As colorful flags representing Spanish speaking countries fluttered from the ceiling of the Great Hall in the Winnet Student Life Building, more than 100 members of the College family and their guests enjoyed Latin music, fajitas and uplifting messages during the 5th Annual Hispanic Heritage Month Luncheon on October 1.
Students took the stage to discuss their paths at Community College of Philadelphia and shared career goals. Dr. Donald Generals, College president, opened the program and welcomed the audience in Spanish.
The luncheon was one of several events planned to mark Hispanic Heritage Month, which runs from September 15 to October 15. Upcoming events include a conversation on identity differences on October 14, a Muestra de Arte (Art Show) on October 16 featuring work by actor and artist Paolo Andino and a Latin Caribbean Concert on October 22.
Student speaker Juan Quintero, a Culinary Arts and Hospitality Management major, spoke briefly about his chance to work at Disney World. In 2011 and 2012, he applied to the Disney College Program, a competitive internship that immerses students in Disney’s world-famous hospitality culture. Only a fraction of program applicants are accepted into the program each year, according to news reports.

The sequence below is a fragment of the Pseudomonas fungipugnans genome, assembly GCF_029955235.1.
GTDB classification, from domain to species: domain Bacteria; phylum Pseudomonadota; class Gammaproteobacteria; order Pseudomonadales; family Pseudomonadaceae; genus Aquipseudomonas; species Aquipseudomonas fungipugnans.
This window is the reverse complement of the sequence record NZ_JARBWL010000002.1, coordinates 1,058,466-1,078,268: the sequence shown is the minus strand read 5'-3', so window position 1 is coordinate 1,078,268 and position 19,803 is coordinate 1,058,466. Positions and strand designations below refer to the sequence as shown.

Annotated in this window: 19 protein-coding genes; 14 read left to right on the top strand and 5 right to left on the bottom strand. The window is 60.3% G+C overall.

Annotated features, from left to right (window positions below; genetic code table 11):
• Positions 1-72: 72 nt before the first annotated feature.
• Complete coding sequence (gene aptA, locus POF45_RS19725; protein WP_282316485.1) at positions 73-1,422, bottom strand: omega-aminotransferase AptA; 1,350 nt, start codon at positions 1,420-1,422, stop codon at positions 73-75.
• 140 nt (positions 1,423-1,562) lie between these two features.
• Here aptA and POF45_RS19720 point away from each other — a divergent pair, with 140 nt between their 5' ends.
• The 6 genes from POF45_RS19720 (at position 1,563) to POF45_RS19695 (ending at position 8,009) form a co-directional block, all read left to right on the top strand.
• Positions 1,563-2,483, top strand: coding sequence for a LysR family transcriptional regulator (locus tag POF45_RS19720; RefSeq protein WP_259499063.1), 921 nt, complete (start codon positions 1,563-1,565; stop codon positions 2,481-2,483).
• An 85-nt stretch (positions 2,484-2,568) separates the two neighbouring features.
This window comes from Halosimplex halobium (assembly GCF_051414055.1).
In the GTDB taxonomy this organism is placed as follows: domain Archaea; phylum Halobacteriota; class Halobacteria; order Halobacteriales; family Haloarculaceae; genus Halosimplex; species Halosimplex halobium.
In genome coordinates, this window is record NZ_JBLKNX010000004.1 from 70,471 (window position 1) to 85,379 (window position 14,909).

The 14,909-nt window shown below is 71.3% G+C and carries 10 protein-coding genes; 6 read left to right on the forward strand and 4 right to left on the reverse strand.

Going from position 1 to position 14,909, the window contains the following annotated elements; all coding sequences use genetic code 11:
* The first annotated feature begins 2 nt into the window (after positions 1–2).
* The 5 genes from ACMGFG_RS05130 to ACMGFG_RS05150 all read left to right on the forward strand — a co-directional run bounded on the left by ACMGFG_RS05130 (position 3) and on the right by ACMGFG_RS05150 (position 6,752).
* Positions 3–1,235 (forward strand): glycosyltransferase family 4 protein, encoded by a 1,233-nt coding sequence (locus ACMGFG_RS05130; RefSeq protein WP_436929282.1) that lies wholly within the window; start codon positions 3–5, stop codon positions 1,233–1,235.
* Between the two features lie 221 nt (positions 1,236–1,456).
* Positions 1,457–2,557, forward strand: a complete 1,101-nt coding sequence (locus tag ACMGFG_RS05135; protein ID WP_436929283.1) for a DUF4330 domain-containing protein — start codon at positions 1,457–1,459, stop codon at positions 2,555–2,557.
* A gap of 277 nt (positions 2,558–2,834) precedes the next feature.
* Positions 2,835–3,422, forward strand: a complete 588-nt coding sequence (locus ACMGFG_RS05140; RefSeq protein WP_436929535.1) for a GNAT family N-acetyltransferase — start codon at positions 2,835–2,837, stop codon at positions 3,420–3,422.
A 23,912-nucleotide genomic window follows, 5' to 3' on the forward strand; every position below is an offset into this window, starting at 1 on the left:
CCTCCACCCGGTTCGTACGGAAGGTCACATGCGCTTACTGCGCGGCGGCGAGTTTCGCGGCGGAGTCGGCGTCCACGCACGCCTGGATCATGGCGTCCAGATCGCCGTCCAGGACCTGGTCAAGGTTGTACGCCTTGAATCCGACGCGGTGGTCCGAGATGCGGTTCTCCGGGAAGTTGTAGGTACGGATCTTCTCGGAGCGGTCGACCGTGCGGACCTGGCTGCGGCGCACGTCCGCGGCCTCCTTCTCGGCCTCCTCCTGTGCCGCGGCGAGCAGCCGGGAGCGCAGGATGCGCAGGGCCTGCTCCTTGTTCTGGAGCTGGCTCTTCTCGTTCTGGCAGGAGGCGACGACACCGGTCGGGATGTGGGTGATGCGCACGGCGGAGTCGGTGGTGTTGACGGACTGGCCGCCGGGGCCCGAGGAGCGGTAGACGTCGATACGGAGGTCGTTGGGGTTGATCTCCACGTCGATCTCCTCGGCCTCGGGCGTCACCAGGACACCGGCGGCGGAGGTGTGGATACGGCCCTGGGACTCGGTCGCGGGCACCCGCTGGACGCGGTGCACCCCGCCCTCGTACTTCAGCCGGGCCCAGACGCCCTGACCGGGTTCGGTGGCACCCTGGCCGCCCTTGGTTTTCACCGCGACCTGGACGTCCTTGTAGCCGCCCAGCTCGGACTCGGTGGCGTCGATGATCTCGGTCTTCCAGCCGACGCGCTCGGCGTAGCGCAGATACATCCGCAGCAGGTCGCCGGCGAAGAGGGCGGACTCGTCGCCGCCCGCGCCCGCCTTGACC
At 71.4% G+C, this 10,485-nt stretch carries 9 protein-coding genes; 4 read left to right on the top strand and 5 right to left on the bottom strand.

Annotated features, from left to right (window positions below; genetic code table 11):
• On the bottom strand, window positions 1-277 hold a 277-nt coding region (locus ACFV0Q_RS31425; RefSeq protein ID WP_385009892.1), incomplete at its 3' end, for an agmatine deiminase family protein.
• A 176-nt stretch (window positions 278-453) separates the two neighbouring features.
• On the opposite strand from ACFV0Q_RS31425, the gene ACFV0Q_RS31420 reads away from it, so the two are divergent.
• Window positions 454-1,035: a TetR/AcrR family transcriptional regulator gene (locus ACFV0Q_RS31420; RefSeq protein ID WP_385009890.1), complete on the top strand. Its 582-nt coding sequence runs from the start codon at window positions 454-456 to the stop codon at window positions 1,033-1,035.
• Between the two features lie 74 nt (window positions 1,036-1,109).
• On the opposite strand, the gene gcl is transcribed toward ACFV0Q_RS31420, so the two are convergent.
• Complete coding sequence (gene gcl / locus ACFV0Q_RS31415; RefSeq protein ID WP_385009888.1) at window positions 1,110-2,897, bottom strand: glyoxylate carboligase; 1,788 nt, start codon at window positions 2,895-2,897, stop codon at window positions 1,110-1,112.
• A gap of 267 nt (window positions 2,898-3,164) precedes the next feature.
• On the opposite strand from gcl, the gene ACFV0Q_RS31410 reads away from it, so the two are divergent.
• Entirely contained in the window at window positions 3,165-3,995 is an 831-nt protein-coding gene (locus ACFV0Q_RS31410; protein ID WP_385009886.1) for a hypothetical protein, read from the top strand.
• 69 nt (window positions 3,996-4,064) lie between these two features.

“Disney came to the College and spoke about the program and gave a presentation. If they hadn’t come, I wouldn’t have known about it,” said Quintero, whose goal is to become a renowned chef. “As an intern, I learned how to interact with guests. I was used as a translator since I’m bilingual. I was a good team leader and I assisted the managers and filled in as a cook when needed.”
Cynthia Huertas, a Business Administration major and treasurer for the Student Government Association, added that her creativity has blossomed here. “I write poetry. I write songs for R&B and Rock,” she said. “There’s a lot of talent here, which is why I’ve been networking and meeting people.”
Ms. Joann Gonzalez-Generals, the former executive director of student success at Caldwell University in New Jersey delivered the keynote speech. Gonzalez-Generals, who is married to Dr. Generals, shared her life story and stressed the importance of completing an academic credential.
“I am the proud daughter of immigrants,” Ms. Gonzalez-Generals said. “My mother was born in Colombia and my father and stepfather were Dominican. I am a first-generation college student.” She said her parents taught her that education was the key to financial independence. “My mother would say, ‘Stay in school so that you’ll never have to rely on anyone’,” she said.
As the nation’s largest racial minority, the progress made by Hispanics today affects the well-being of society, Gonzalez-Generals said. “If Hispanics are not educated, that would be devastating to all of us in the country,” she said.
In closing, she encouraged students to reach for their dreams. “Sometimes, you have to take the leap and build your wings on the way down,” she said. “Don’t be afraid to take risks. Take your chances, or someone else will.”